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Detailed Overview

Background

The E-Government Act (Public Law 107-347) passed by the 107th Congress and signed into law by the President in December 2002 recognized the importance of information security to the economic and national security interests of the United States. Title III of the E-Government Act, entitled the Federal Information Security Management Act (FISMA) requires each federal agency to develop, document, and implement an agency-wide program to provide information security for the information and information systems that support the operations and assets of the agency, including those provided or managed by another agency, contractor, or other source.

An effective information security program should include:

  • Periodic assessments of risk, including the magnitude of harm that could result from the unauthorized access, use, disclosure, disruption, modification, or destruction of information and information systems that support the operations and assets of the organization
  • Policies and procedures that are based on risk assessments, cost-effectively reduce information security risks to an acceptable level, and ensure that information security is addressed throughout the life cycle of each organizational information system
  • Subordinate plans for providing adequate information security for networks, facilities, information systems, or groups of information systems, as appropriate
  • Security awareness training to inform personnel (including contractors and other users of information systems that support the operations and assets of the organization) of the information security risks associated with their activities and their responsibilities in complying with organizational policies and procedures designed to reduce these risks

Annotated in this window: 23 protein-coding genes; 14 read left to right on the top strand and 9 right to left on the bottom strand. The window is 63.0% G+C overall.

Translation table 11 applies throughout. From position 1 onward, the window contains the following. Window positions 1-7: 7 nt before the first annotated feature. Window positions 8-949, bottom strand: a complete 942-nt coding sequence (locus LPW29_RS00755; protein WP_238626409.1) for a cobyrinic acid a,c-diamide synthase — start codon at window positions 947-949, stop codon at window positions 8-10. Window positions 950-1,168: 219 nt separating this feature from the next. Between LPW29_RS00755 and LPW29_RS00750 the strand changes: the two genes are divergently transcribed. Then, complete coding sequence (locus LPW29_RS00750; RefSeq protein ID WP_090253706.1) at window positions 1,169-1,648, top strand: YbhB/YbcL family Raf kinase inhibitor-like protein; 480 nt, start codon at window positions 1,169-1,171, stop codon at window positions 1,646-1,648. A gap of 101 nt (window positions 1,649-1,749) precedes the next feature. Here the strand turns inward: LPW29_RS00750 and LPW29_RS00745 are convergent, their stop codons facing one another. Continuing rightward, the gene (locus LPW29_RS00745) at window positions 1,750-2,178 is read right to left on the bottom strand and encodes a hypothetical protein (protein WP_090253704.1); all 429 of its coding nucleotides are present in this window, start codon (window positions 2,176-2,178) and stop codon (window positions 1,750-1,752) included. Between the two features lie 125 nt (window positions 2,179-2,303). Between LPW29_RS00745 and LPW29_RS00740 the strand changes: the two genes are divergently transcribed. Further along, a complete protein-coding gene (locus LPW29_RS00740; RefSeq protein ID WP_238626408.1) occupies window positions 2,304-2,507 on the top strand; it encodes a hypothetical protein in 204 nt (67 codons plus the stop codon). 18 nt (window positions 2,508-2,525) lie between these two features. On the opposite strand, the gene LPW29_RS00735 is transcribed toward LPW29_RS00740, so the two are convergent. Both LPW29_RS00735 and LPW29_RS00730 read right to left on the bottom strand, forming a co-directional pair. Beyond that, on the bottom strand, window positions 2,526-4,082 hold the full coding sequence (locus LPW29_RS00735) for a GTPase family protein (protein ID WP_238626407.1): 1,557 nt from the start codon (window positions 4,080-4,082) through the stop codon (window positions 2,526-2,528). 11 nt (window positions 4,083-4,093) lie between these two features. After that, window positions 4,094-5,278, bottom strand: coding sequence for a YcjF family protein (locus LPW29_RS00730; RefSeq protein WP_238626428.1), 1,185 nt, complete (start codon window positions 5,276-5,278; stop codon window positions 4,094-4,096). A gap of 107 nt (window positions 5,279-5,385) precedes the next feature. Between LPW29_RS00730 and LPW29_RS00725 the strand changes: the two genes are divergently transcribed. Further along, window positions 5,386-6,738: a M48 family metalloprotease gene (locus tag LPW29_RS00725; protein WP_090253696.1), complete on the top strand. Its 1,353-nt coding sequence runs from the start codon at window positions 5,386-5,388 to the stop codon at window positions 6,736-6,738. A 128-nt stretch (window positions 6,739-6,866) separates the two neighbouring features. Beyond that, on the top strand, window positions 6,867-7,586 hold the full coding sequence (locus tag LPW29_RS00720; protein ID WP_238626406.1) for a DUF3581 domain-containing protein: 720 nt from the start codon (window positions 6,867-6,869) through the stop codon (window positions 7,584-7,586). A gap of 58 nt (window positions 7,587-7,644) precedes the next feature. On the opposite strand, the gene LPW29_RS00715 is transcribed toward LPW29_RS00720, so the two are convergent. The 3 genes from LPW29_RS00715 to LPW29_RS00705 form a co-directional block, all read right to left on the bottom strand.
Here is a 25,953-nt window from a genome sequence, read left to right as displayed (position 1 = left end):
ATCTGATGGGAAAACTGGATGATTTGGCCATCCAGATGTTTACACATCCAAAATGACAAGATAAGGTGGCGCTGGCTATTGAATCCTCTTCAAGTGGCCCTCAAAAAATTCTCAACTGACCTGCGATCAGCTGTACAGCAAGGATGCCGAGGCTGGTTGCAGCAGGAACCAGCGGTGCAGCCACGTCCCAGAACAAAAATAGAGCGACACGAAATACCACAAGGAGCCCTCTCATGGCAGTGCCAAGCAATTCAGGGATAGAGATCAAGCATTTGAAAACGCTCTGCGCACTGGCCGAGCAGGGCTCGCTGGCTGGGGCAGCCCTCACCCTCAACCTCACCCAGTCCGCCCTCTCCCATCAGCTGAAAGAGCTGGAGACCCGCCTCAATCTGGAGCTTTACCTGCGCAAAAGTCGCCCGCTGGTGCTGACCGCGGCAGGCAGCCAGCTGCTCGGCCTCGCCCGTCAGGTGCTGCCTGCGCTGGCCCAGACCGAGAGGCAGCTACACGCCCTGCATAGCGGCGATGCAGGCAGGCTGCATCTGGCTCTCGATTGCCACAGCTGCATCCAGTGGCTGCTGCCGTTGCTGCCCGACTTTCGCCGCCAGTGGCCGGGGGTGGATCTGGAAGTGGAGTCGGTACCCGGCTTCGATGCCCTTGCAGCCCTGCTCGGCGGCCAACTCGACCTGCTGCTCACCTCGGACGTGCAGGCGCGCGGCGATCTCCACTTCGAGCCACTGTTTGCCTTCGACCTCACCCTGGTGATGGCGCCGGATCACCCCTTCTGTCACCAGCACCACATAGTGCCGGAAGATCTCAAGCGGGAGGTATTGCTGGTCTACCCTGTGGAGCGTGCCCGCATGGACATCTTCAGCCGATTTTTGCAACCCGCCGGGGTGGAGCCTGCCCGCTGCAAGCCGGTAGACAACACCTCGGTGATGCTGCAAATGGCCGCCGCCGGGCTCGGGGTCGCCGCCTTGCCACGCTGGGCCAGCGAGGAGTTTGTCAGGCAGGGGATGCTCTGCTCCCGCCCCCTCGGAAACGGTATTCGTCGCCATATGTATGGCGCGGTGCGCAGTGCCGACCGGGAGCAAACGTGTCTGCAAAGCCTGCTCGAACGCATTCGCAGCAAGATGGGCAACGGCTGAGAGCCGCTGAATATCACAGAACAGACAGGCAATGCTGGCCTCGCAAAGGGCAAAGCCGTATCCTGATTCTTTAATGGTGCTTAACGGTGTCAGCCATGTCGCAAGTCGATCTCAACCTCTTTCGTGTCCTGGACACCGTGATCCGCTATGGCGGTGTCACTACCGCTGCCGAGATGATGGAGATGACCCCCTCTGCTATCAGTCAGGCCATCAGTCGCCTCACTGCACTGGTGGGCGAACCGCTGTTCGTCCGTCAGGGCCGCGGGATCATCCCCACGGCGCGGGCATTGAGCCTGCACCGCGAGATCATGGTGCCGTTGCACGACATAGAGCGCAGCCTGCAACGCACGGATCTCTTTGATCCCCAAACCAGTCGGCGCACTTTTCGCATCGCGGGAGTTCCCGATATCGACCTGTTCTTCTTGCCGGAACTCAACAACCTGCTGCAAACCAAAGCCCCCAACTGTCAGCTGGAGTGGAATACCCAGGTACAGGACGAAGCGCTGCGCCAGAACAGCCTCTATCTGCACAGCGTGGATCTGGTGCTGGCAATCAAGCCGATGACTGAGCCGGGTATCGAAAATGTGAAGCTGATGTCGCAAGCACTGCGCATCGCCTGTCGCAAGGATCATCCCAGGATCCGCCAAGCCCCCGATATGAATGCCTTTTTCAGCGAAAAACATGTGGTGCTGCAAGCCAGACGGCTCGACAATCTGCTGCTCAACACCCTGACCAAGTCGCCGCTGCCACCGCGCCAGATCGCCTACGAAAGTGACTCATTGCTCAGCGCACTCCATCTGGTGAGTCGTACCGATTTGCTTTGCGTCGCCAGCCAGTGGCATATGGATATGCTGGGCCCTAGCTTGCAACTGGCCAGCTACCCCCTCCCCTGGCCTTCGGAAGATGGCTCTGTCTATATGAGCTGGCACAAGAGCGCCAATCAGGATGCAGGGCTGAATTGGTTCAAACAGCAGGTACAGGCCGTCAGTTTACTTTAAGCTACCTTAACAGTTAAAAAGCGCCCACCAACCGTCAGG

• Periodic testing and evaluation of the effectiveness of information security policies, procedures, practices, and security controls to be performed with a frequency depending on risk, but no less than annually
  • A process for planning, implementing, evaluating, and documenting remedial actions to address any deficiencies in the information security policies, procedures, and practices of the organization
  • Procedures for detecting, reporting, and responding to security incidents
  • Plans and procedures to ensure continuity of operations for information systems that support the operations and assets of the organization.

FISMA, along with the Paperwork Reduction Act of 1995 and the Information Technology Management Reform Act of 1996 (Clinger-Cohen Act), explicitly emphasizes a risk-based policy for cost-effective security. In support of and reinforcing this legislation, the Office of Management and Budget (OMB) through Circular A-130, Appendix III, Security of Federal Automated Information Resources, requires executive agencies within the federal government to:

  • Plan for security
  • Ensure that appropriate officials are assigned security responsibility
  • Periodically review the security controls in their information systems
  • Authorize system processing prior to operations and, periodically, thereafter

These management responsibilities presume that responsible agency officials understand the risks and other factors that could adversely affect their missions. Moreover, these officials must understand the current status of their security programs and the security controls planned or in place to protect their information and information systems in order to make informed judgments and investments that appropriately mitigate risk to an acceptable level. The ultimate objective is to conduct the day-to-day operations of the agency and to accomplish the agency's stated missions with adequate security, or security commensurate with risk, including the magnitude of harm resulting from the unauthorized access, use, disclosure, disruption, modification, or destruction of information. As a key element of the FISMA Implementation Project, NIST also developed an integrated Risk Management Framework which effectively brings together all of the FISMA-related security standards and guidance to promote the development of comprehensive and balanced information security programs by agencies.